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For pulling from a turntable or record player, I recommend this USB device.
It has a phono pre-amp built in, and also a grounding screw which is required for a turntable.
I used audacity to record the audio, and the quality was extremely good.
Not really. You need one of these.
I'd suggest one of these USB preamps. This frees up your preamp and audio interface and gives you a great, low cost and hight quality way to to get your turntable into the digital domain. It also provides a built-in headphone amplifier.
Yes, you will need a mixer of some kind. A USB mixer will be your audio interface.
If your turntable doesn't have a preamp, you will need one. I have been using one of THESE for years and it's great. You can use either the analog outputs into your mixer or connect it directly to a USB port on your computer to bypass the mixer.
Would the Behringer UFO202: [link]
be an upgrade over the preamp on the ATLP120? I am hoping to use the UFO202 to connect by turntable and PC to my pair of JBL LSR305s. I think I would have to get a volume control to go between the RCA out and my speakers, correct? Thanks.
For the simplest option, this will let you bypass the receiver and record.
My favorite is the Behringer U-Phono UFO202. They are $30.
It has a built-in turntable amplifier input. It also has a regular level input and output, and it has a headphone output.
If you don't need a turntable input but want a optical output, get the Behringer U-Control UCA222. Same price.
I have use this since the original Pi 1 B days, and have not had the USB stuttering problem that everyone else complains about.
So regarding this, I have a technics MK5 and a technics headphone. Curious what you would recommend for a decently priced stereo cartridge (micro? elliptical?), and for recording chain I was going to record through an audio interface (Scarlet 2i2) into Ableton where I could compress it and play with the levels. Does that sound right or should I just go with an external phono converter direct into USB for computer like this and save myself the whole audio interface step especially if it doesn't add any quality? [link]
What are you wanting to achieve?
To get the audio out of the piano into a PC for recording will need a RCA to what ever input you have on your soundcard in the PC. If your not sure about your soundcard, maybe think about something like this: [link]
If you are wanting to use you piano as a controller for some music software, you are correct in using MIDI, however if your piano doesn't support MIDI, this wont be possible.
Hope that helps!
Ho visto che mi serve questo, ma se la rileva come scheda audio non mi conviene prenderla esterna per poi attaccarci il giradischi?
Of course. OP can go cheap and get a Behringer U-Phono. Won't record hi-res, but can do 16/44, which is plenty.
I like the Behringer UFO202 or UCA202.
Yes, the $10 USB sounds cards almost sound good enough, but this is only $30 and it sounds so much better.
I do some work at an FM broadcast station. The on-the-air studio uses a $300 DAC, but the production studio uses one of these. I have used one, connected to my laptop, to do live band broadcasts. They sound great, and they reliable.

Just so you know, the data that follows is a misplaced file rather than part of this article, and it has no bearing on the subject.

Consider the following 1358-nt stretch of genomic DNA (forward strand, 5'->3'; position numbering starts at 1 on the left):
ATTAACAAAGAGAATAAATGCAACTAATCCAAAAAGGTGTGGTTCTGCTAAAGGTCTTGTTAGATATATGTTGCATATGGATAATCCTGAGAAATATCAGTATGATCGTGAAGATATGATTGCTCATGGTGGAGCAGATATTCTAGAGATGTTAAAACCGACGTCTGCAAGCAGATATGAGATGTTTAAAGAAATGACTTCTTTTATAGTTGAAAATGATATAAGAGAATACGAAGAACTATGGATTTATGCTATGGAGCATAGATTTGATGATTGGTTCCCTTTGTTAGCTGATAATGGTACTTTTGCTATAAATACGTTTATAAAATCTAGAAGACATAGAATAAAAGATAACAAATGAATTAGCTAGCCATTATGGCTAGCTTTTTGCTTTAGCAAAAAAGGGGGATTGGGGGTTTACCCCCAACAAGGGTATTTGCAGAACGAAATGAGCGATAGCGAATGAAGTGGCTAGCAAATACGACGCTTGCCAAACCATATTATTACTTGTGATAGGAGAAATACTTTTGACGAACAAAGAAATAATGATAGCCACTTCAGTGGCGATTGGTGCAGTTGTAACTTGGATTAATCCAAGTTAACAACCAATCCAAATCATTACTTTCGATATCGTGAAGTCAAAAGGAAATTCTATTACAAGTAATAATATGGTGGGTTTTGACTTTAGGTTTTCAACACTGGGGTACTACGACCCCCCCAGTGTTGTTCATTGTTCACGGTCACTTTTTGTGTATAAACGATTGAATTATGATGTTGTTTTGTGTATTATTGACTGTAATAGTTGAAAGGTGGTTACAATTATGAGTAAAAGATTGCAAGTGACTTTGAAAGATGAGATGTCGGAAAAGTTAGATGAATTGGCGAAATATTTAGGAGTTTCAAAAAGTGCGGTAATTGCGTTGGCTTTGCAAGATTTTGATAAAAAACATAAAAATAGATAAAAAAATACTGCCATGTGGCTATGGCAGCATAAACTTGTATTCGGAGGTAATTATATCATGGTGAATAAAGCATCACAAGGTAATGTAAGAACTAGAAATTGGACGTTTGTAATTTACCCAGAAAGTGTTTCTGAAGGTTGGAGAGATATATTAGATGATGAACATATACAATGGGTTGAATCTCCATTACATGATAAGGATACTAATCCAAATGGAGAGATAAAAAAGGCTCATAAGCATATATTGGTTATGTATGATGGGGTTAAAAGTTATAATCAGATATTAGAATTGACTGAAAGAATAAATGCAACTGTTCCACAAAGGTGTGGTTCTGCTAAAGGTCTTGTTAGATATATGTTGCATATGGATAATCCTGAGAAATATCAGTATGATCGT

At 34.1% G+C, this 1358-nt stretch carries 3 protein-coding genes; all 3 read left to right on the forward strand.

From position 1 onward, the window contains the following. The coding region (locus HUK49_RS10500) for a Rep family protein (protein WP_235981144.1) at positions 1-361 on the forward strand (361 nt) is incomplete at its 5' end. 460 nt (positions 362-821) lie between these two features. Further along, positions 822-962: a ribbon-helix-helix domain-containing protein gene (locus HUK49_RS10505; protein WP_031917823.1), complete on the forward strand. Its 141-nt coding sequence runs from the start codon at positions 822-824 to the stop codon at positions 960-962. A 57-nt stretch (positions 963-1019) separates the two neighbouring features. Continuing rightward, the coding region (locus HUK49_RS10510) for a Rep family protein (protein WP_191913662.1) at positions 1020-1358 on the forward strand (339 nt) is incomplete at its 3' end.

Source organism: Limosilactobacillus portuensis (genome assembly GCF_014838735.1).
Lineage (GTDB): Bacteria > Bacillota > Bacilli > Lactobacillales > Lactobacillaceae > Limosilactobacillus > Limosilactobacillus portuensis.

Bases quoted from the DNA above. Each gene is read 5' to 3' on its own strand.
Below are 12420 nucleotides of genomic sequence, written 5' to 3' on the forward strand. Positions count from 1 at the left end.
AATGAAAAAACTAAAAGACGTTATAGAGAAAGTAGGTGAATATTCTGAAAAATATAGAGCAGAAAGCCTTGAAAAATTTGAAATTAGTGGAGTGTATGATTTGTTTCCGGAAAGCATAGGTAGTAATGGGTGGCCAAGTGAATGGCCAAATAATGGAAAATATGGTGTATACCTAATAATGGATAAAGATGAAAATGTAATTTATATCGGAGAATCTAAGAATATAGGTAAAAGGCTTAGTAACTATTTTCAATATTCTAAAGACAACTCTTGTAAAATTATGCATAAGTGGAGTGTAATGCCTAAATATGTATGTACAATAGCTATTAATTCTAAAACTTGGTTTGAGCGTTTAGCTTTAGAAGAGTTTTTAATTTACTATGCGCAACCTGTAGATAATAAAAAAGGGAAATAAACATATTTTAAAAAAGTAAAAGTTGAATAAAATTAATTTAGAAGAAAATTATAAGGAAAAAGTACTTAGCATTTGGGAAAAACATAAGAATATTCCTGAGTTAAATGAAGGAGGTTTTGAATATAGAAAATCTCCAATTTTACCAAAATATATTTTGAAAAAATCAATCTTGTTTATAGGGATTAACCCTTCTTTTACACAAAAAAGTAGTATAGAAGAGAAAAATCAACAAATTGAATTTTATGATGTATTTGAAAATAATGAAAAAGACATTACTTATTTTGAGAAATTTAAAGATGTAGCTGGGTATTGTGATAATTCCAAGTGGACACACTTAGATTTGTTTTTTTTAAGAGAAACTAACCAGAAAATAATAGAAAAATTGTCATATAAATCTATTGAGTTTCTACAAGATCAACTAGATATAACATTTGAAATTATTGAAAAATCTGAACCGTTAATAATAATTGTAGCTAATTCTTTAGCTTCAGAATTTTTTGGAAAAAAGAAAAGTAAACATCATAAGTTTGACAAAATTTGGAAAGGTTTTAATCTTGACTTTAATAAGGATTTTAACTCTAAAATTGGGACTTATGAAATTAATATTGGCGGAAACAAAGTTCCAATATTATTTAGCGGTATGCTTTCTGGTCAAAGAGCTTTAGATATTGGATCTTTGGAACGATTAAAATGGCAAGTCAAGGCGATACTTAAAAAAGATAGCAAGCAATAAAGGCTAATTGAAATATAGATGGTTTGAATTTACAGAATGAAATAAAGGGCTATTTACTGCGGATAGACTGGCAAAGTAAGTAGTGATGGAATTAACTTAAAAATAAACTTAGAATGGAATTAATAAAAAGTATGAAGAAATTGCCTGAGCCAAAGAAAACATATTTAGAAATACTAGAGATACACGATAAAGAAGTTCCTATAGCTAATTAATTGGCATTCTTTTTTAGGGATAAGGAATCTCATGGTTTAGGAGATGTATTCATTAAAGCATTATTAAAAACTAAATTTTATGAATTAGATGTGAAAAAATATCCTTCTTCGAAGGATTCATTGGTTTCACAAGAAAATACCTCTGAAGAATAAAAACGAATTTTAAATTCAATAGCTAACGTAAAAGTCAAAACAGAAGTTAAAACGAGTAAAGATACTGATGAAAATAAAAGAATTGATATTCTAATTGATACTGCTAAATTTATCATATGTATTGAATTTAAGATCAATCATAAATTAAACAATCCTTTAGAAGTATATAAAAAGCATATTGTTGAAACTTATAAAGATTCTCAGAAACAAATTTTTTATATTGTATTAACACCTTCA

The Pi 2 is as noisy as the Pi B. Some of the under $10 USB DACs are much better, but you can still hear the noise at loud volumes.
For about the same price, I would recommend the Behringer UFO202 USB DAC. It's Quiet. It sounds great. It's compatible with the Pi, and with windows. It has a 3 year warranty.
I do some side work for an FM radio station, and I have used the Behringer for live broadcasts. It sounds better than the station's expensive laptop audio in.
The Behringer UFO202 has a turntable input. The Behringer UCA202 has a optical output. Other than that, they are the same.
You can connect the ground wire to any casing screw. You will need a pre amp if your stereo does not have a phono input. You can connect to your computer using a usb audio interface. Something like this has both things you are looking for. I don't have any personal experience with this particular item. You can also find seperate phono pre amp and usb interfaces.
Edit: In the case where your receiver does not have a phono input and you are adding a pre amp, connect the turntable ground to the pre amp. There will be a connector screw.
Not sure what your Turntable is outputting but if it is a good one you likely need a phono-pre OR you need a different behringer.. the UFO202 has a phono-pre but you need your PC to be running to use it.. I think..
Even a simple pushbutton RCA switcher would work for so few inputs as long as you can control the volume on the amp.
My gut reaction is that it's an issue with your stereo and not with using the headphone jack itself, but it's difficult to say based on your comments. Have you tried plugging another source (ipod) into your stereo? Is the auto quality the same?
If you think it is the audio output out of the computer you can try a cheap external sound card like this.
If you're on a tight budget, the Behringer UFO-202 USB interface may work for what you need:
Turntable > USB phono stage preamp > aux or cd input on the stereo and USB to the computer.
Basic low cost Behringer-U-Phono-UFO202.
Better Technolink-TC-756USB or ART-USB-Phono-Plus-PS.
Or [link] may be more appropriate for a low budget and it's also a basic phono stage preamp.
Or a better [link].